Sunday, June 10, 2007

Reviving Skittles, Part 3: Living with Drunks

In our story thus far, we've met Catherine Walters, or "Skittles," Victorian London's favourite courtesan, and we've learned that she liked to outrage the bourgeoisie at their fox hunts and that her finest accomplishments were the men who loved her. These included at least one nobleman, a politician and a poet. We also learned that I have a big crush on Skittles, even though she probably would have hated me. She preferred men; women just got in the way. Here, in Part 3, we learn about drunk fathers, drunk husbands and just what it was in Skittles' formative years that made her become a bad girl.

Born in Liverpool on June 13, 1839, two years after Queen Victoria claimed the throne, Catherine Walters actually managed to live through her early childhood years. This was a good sign that she was tough enough to survive Victoria's England, whose city slums suffered shamelessly high rates of disease and infant mortality.

I know this because I read a book on the subject: Blyth, Henry. Skittles: The Last Victorian Courtesan. The Life and Times of Catherine Walters. London: Rupert Hart-Davis Ltd, 1970. I mention Blyth's biography because I'm going to quote him now. I love quoting other people's books! I often feel they have an authority that I don't have. Take, for example, Blyth's description of the circumstances of Skittles' early years: “Beauty does not flower readily amidst squalid surroundings, and a young girl does not long retain a good figure, a clear eye, a fresh complexion and pearly teeth ...where malnutrition, inadequate ventilation, lack of even the most elementary medical attention, dirt, disease, ignorance...combine together to drag her down. If she escaped a disfiguring or crippling disease, and if she avoided at least one unwanted pregnancy she was lucky indeed; and luckier still if she could retain whatever prettiness and gaiety that she had enjoyed in youth after she had reached womanhood.”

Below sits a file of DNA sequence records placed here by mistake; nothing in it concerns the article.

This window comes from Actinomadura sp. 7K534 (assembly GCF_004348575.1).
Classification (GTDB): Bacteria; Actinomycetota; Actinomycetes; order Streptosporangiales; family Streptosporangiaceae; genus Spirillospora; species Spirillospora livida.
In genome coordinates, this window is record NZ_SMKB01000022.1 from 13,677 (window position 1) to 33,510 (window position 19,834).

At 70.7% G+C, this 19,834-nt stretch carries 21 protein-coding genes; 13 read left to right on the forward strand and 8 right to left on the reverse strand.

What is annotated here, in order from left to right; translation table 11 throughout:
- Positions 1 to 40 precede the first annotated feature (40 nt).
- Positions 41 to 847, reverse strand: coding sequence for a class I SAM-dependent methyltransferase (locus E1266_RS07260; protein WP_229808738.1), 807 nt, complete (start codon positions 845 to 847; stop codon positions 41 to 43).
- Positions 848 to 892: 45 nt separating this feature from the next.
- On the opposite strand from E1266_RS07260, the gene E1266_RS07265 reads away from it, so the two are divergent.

See? I would never talk about pearly teeth and gaiety.

The point is, Catherine Walters, who also went by the nicknames Kitty, Skittles and Skitsie, was indeed a lucky girl. Part of her good fortune came from having a relatively intact family. Her father, Edward, was a customs officer who became a captain in the merchant navy, and he earned a reliable living, even if he was a drunk. He was a functioning alcoholic, as they say in AA.

Not much is known about Skittles’ mother, Mary Ann. Though again, if you read the AA literature on living with an alcoholic, you can probably guess what she was all about: "In the years of active drinking, the wives of compulsive drinkers have to take on many extra responsibilities. They have to provide for the care of the children, take care of the home and get the meals. Wives of compulsive drinkers often have to work to supplement the skimpy budget or do without many necessities, as well as doing the man's chores around the house."

I imagine that Edward Walters also had an eye for the ladies, and that he and his wife had a non-existent sex life.